What to expect when bringing a kitten home
Sharing your home with a new kitten can bring you and your family so much enjoyment. But it also brings responsibility for their care and comfort. In the days and weeks ahead, you’ll need to introduce your kitten to their new home, begin litter training and start the socialisation process. Here’s how to help them get along with you, your family and your other pets.
The first few hours: Getting comfortable at home
Getting your kitten settled in those first few hours can have its challenges. Here are some ways to help the whole family with the process:
- Once you arrive home, place the carry cage in a safe, enclosed room. Open the cage door and allow your kitten to come out on its own terms.
- It’s important to make your kitten’s new home comfortable and low stress. So prepare an accessible, cosy bed, and do your best to keep noise to a minimum. For the time being, keep the family dog in a separate area, and encourage kids to talk and play quietly.
- Play with and stroke your kitten in your lap. This will help it feel safe with you and welcome in its new home.
- Gradually introduce your kitten to new rooms.
- If you choose to let your kitten outside, make sure to supervise. Ask your vet about the pros and cons of allowing cats outside, and ask your city council about cat curfews.
The first night: Reducing nighttime anxieties
The first night in a new home can be a bit scary and overwhelming for a kitten. When it’s time to go to bed, set up your kitten in a small room or enclosed area of the house with its bed and litter tray. Make sure water and food is placed away from the litter tray.
The carry cage can be a comforting place over the next few days if your kitten is frightened or sleepy. Put it near its bed so the kitten can go in and feel secure at any time.
The next few days: Easing into a routine
Here are a few additional ways you can help your kitten feel at ease:
- Set up a cardboard box on its side with warm blankets to provide shelter and comfort.
- Use the same litter your kitten is used to, but have a spare tray ready with different litter so it has a choice.
- Leave some food out, preferably the same type the kitten’s been eating. To avoid indigestion, change foods gradually.
- Cat pheromones can help some kittens feel calm and adjust to new surroundings more quickly. Ask your vet for more advice.
Remember, it’s been a big occasion for both of you, so cries for attention are normal, even for the first few nights.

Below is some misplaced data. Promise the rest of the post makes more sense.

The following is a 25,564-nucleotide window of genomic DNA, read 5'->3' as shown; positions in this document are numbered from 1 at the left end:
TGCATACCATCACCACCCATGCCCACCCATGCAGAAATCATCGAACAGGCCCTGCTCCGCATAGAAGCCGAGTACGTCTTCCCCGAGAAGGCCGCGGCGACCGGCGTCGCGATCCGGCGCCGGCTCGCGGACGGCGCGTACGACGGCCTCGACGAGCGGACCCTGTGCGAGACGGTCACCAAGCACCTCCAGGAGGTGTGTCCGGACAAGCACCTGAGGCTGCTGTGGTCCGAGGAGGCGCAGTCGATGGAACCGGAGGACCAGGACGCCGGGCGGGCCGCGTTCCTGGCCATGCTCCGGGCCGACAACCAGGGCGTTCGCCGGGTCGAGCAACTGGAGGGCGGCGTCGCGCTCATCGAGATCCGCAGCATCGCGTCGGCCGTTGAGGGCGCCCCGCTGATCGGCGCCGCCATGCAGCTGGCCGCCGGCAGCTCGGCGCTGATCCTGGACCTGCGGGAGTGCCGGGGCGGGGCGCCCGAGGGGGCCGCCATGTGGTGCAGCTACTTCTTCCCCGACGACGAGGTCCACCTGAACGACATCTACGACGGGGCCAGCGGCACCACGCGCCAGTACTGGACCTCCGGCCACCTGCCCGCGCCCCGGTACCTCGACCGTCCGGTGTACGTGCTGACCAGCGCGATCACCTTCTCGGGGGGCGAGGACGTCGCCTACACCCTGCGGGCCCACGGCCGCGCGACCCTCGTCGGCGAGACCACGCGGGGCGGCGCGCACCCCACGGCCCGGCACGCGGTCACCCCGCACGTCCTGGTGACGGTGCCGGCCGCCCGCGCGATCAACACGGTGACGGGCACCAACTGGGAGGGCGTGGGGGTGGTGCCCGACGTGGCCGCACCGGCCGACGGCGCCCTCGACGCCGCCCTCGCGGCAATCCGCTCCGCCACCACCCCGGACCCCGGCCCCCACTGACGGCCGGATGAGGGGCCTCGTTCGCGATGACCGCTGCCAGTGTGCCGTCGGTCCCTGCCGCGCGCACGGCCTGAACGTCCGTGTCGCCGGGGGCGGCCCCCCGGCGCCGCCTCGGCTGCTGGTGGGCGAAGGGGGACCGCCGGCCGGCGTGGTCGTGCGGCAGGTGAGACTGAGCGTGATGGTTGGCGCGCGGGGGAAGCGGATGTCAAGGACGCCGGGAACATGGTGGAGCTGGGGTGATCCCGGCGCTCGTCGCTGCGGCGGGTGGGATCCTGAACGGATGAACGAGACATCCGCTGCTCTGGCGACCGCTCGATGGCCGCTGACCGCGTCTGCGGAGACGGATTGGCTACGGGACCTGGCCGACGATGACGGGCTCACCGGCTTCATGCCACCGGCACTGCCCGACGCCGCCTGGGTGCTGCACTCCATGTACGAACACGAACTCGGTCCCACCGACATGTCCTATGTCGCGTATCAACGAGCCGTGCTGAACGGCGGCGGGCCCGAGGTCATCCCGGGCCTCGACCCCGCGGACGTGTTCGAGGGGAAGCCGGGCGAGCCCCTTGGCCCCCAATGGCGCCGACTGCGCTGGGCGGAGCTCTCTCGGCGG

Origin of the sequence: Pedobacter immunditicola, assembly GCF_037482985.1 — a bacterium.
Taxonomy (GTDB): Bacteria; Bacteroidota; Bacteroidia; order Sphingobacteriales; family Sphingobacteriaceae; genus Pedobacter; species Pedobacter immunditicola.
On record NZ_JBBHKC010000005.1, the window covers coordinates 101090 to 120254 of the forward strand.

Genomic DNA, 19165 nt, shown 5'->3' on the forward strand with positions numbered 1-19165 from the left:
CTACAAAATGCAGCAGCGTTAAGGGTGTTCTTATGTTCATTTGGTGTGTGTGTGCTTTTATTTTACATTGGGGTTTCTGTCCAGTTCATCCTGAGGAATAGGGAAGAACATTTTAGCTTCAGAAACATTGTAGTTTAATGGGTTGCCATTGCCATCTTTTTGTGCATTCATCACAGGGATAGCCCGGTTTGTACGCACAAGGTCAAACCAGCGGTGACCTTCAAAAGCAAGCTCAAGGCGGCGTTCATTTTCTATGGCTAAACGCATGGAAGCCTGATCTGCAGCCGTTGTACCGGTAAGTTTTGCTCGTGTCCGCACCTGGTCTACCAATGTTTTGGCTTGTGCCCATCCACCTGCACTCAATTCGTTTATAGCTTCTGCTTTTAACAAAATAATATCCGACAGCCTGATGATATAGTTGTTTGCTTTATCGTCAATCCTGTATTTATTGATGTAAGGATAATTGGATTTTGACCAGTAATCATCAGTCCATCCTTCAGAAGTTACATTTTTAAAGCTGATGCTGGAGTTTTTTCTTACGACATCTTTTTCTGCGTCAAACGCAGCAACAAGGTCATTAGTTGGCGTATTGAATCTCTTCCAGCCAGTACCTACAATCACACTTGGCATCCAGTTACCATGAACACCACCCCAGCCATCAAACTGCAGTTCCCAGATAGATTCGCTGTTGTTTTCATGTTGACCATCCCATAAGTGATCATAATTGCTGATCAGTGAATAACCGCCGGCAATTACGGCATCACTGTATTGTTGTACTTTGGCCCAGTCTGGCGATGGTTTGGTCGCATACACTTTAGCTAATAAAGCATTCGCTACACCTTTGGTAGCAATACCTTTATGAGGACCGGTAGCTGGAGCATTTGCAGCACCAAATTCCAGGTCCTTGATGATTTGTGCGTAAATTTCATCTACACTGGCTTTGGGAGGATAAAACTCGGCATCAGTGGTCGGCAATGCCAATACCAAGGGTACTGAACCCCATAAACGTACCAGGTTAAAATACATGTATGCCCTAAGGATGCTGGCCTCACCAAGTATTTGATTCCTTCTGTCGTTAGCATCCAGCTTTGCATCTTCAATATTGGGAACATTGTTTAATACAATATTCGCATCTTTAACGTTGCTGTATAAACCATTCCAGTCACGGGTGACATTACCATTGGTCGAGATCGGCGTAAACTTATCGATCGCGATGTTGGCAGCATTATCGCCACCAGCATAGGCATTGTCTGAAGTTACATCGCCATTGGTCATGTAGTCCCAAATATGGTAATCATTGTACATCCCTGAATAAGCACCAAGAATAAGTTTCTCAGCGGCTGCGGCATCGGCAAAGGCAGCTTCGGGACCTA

The next few weeks: Socialising and training
Over the coming weeks, you’ll want to start training and socialising your kitten. Here are some tips to get started.
1. Discourage scratching
Kittens are curious and inquisitive and will look for any opportunity to play, scratch, climb and jump. During play they may discover how to use their claws. Set up a scratching post and run the kitten’s front paws along the surface – reward them when they use it. With patience, training and understanding, your kitten will learn where it can and cannot scratch.
For more tips: Check out our guide to preventing your cat from scratching your furniture, drapes and other indoor items.
2. Begin litter training
It’s important to litter train your kitten as soon as possible. Place the tray in a quiet spot, put your kitten in its tray after they’ve woken or eaten, and praise the kitten when they use the tray.
And remember, punishing hinders progress, so never yell at or hit your kitten, or rub their nose in their mess. Punishments like these can make your kitten fearful of you.
Good to know: Struggling to litter train your cat? Get step-by-step details and troubleshooting advice.
3. Socialise your kitten
Both the kids and adults in your family will be understandably excited about your new arrival. Help your kitten fit into a human environment with these tips:
- Always supervise your kitten around small children. Sit them down on the floor (kittens can wriggle free and fall from a height) and let them stroke the kitten gently in their lap.
- Show children the correct way to pick up the kitten. Teach kids to cradle the kitten’s back end in one hand and place the other on the kitten’s chest. Never pick up a kitten by the scruff of its neck.
- Encourage good hygiene. Cover your children’s sandpit so the kitten doesn’t use it as a litter tray. Teach children to wash their hands after playing with the kitten, especially before eating.
- Create safe barriers. If you have a baby, install a barrier such as a baby gate at the entrance to the nursery to keep the kitten and infant apart.
- Go slow with animal introductions. Meeting other pets can be stressful. Introduce your kitten to other pets slowly, and never force them together.
Learning your cat’s emotional signals
Cats experience emotion and will attempt to communicate their feelings. You and your new pet will get along much better if you learn to understand what it’s trying to express.
Cats use the following postures and behaviours to display emotions:
- Relaxed: tail down, ears upright, whiskers to the side, pupils slightly dilated
- Friendly: tail up
- Alert: pupils dilated, whiskers tensed
- Aggressive or threatened: tail held close to body, ears erect and turned back, pupils constricted
- Frightened: arched back, raised tail, hairs on end, ears flat, whiskers stiff, pupils dilated
- Purring: usually a sign of contentment, but may also be a sign that they are scared or hurt
A playful kitten will bring plenty of fun, affection and entertainment into your home. With thoughtful preparation and attentive care, it will quickly become a happy member of your family.